Savory smells at risk in new attack on smog

NATIONAL CLOSEUP

September 06, 1994|By Los Angeles Times

LOS ANGELES -- At a high-traffic corner in Los Angeles, the mouthwatering smell of Tommy's famous chili burgers has wafted through the air for almost 50 years. But that familiar odor of burgers -- savory to some, unpleasant to others -- could soon be a thing of the past throughout the Los Angeles basin.

While fumes from burgers, steaks, chicken and other fried and broiled foods may be relished by gourmands and gluttons, they also are a major source of smog. From McDonald's and In-N-Out Burgers to Lawry's and Ruth's Chris Steak House, an estimated 6,000 restaurants would be forced to reduce smoke from charbroilers, griddles and deep-fat fryers under a proposal unveiled last week by the South Coast Air Quality Management District.

The agency says area restaurants emit 33 tons of pollutants into the air daily -- as many hydrocarbons as oil refineries and nine times more soot particles than all the region's buses. Fat, as it decomposes, releases petroleum-based gases into the air, and when grease drops on open flames it emits smoky particulates that obstruct visibility and lodge in lungs.

"We don't have to give up our burgers. We just won't be choking on as much smoke," said AQMD spokesman Sam Atwood. "Restaurants are a very significant source of emissions. This is not a tiny, insignificant source."

Under the AQMD proposal, restaurants in Los Angeles, Orange, Riverside and San Bernardino counties that cook more than 50 pounds of meat per day and 25 pounds of nonmeat would have to reduce emissions. That would encompass fast-food chains, large restaurants, small "mom and pop" operations, and coffee and doughnut shops. Residential kitchens, catering vehicles and charity operations would be exempt.

AQMD officials -- who had postponed the proposal for five years because of concerns from restaurant owners and technical gaps -- are bracing for the same type of jokes and public backlash they faced in 1990 when they targeted fumes from backyard barbecues.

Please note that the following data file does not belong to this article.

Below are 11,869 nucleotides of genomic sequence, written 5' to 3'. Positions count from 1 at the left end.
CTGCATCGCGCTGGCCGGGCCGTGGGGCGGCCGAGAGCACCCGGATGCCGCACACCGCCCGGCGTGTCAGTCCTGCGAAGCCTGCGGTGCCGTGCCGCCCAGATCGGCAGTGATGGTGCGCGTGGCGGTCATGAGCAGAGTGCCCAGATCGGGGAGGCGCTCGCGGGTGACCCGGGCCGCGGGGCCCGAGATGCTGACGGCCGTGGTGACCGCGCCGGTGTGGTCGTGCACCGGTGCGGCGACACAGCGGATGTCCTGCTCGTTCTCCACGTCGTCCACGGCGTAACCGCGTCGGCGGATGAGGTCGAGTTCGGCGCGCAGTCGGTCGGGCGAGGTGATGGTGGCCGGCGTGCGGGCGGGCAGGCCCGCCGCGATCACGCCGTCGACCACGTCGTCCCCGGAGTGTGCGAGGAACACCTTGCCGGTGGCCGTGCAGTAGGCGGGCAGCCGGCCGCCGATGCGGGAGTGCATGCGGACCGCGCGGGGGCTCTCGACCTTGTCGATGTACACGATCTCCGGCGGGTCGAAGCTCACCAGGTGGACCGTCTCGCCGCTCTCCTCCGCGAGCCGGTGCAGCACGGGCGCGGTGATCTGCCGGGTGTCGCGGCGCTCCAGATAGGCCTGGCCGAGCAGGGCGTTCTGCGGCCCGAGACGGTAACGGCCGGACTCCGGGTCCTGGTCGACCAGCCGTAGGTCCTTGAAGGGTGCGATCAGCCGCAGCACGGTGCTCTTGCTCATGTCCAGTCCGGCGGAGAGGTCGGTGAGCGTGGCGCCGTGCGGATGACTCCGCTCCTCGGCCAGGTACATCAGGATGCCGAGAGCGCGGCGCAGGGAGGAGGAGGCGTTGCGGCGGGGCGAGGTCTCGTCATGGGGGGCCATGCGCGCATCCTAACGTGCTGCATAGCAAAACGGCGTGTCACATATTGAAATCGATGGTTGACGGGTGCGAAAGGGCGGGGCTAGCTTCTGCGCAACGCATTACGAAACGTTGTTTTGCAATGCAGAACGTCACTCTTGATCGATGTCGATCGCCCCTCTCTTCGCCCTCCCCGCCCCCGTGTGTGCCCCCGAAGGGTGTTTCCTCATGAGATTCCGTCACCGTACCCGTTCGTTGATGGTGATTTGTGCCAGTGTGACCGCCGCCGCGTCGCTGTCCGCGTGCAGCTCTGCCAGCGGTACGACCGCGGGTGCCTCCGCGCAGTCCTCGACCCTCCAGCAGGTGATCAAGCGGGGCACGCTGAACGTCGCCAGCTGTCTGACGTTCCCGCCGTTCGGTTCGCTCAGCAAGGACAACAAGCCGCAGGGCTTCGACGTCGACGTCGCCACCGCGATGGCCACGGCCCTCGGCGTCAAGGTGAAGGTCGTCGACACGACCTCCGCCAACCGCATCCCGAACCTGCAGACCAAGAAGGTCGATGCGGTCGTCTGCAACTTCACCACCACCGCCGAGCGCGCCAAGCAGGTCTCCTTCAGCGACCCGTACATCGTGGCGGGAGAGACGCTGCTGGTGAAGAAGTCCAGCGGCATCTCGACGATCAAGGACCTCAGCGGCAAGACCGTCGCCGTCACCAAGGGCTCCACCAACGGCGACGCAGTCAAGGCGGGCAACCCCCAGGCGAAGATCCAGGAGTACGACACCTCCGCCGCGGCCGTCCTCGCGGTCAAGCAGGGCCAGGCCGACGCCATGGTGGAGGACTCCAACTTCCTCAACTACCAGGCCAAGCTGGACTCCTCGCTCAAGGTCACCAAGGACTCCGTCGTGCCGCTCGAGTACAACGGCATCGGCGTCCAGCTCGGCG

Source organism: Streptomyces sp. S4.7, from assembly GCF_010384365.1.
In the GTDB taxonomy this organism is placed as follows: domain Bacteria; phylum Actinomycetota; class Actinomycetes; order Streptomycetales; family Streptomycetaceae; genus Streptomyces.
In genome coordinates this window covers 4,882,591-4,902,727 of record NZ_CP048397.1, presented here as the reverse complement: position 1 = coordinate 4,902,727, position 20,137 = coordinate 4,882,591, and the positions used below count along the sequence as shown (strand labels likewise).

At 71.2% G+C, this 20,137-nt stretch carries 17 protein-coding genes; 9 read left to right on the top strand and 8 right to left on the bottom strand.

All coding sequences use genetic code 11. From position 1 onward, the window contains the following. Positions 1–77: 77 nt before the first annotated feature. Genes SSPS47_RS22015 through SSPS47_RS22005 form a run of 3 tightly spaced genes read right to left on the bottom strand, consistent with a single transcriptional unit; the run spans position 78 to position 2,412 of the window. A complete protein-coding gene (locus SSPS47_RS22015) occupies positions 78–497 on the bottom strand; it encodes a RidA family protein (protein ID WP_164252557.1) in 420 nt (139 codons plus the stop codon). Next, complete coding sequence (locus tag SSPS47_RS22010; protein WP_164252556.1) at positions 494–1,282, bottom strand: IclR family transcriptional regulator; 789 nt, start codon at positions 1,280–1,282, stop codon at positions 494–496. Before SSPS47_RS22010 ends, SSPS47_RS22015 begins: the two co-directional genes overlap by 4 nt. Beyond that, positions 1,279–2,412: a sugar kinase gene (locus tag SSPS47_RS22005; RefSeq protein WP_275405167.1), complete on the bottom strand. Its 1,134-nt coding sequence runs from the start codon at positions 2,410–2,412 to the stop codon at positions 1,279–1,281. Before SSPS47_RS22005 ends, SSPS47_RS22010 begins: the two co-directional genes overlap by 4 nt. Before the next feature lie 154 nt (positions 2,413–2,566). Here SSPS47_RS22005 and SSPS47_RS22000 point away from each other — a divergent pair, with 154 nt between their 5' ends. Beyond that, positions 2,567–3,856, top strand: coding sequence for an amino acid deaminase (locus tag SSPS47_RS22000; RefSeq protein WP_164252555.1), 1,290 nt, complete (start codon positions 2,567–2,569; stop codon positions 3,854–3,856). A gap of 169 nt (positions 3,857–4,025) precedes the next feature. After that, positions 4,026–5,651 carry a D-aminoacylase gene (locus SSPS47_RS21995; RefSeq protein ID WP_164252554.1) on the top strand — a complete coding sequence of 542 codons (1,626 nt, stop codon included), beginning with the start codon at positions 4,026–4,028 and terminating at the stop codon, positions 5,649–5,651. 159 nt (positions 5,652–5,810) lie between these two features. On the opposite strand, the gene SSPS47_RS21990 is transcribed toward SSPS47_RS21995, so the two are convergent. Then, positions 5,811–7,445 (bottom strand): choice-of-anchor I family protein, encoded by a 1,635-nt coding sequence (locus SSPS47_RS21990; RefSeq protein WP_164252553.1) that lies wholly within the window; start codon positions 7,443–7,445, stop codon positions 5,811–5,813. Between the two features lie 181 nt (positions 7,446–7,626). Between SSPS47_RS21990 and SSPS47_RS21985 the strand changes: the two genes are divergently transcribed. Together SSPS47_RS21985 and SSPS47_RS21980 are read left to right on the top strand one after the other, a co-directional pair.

A series of workshops to discuss the proposal begins today, while the air-quality board has scheduled a vote in November.

Restaurants representatives reacted Thursday with concern, saying that they would have trouble complying with the proposed deadlines and pollution limits and might have to increase prices.

Under the first phase of the proposal, existing restaurants would have three years to meet a limit of 2.25 pounds of hydrocarbons per day -- equivalent to cooking about 1,200 quarter-pound burgers -- and one pound of particulates, equal to about 500 quarter-pounders, said Peter Votlucka, an AQMD air quality engineer. New restaurants would have two years to comply.

In seven years, all restaurants would have to reduce their emissions to no more than a half-pound of hydrocarbons a day and 0.4 pounds of particulates.

To comply, many restaurants might turn to essentially the same smog-control technology installed on automobiles -- catalytic converters.

Five area restaurants, including one at Knott's Berry Farm in Buena Park, already are experimenting with catalytic converters. Attached to a steel hood on top of a charcoal broiler, it turns cooking fumes into harmless water and carbon dioxide.

But Gerald Breitbart, business issues consultant for the California Restaurant Association, said installing the devices costs $5,000 to $10,000, and they may not be effective enough to meet the proposed limits.

AQMD officials believe their proposal would eliminate 60 percent of emissions from all the region's restaurants -- amounting to a reduction of almost 12 tons of hydrocarbons per day and 8 tons of particulates.

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